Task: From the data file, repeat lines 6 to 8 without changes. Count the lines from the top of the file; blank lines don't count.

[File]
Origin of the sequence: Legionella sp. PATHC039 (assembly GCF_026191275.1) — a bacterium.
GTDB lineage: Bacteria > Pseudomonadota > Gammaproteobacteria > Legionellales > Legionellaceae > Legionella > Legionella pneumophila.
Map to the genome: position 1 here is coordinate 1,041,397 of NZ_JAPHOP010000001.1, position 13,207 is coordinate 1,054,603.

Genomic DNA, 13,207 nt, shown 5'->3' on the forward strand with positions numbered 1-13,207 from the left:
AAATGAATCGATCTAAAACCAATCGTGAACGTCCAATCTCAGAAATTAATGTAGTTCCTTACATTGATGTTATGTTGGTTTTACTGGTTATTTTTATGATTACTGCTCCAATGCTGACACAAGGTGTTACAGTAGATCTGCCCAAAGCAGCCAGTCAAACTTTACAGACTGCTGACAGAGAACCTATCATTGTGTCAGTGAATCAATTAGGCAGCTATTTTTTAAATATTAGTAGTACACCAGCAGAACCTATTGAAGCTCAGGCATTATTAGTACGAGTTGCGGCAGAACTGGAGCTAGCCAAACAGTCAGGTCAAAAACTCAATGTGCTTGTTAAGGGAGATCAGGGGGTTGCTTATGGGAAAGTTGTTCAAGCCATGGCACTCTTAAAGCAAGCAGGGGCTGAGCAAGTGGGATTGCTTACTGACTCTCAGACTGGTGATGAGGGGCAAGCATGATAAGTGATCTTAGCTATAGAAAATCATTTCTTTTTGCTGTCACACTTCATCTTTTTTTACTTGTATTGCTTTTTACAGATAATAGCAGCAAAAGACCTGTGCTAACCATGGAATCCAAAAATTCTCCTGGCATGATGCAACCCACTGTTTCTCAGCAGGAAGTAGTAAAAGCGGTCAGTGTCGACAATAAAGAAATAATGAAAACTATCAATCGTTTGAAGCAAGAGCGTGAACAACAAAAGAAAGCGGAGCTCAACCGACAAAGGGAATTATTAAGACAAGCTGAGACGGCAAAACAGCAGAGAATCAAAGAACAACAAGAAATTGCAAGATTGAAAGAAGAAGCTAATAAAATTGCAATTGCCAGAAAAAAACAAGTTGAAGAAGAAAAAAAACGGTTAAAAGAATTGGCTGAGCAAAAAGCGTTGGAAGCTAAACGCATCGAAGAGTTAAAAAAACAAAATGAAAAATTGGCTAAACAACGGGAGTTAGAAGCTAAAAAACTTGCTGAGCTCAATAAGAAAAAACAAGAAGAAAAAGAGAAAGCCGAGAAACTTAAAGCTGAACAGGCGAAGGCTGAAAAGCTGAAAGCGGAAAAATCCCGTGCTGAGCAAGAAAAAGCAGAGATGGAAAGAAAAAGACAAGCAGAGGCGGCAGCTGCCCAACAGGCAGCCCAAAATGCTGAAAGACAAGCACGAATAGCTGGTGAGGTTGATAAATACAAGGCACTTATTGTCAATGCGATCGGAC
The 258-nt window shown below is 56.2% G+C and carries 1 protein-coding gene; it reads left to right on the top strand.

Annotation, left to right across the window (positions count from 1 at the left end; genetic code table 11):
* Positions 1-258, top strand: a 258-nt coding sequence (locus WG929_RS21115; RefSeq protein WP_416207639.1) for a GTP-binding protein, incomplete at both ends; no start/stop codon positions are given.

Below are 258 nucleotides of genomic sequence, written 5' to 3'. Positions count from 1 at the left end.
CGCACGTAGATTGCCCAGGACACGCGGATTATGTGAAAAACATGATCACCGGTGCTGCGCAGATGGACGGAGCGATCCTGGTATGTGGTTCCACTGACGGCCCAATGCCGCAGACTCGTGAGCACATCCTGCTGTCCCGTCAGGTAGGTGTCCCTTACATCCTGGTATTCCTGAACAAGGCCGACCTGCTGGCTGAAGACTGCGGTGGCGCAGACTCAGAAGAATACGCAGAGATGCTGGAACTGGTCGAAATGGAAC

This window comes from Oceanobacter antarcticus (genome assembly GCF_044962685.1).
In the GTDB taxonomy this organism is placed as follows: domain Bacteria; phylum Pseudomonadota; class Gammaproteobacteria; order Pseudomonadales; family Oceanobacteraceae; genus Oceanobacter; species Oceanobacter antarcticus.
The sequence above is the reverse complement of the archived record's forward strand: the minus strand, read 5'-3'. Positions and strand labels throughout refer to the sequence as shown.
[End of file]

The 258-nt window shown below is 56.2% G+C and carries 1 protein-coding gene; it reads left to right on the top strand.

Annotation, left to right across the window (positions count from 1 at the left end; genetic code table 11):
* Positions 1-258, top strand: a 258-nt coding sequence (locus WG929_RS21115; RefSeq protein WP_416207639.1) for a GTP-binding protein, incomplete at both ends; no start/stop codon positions are given.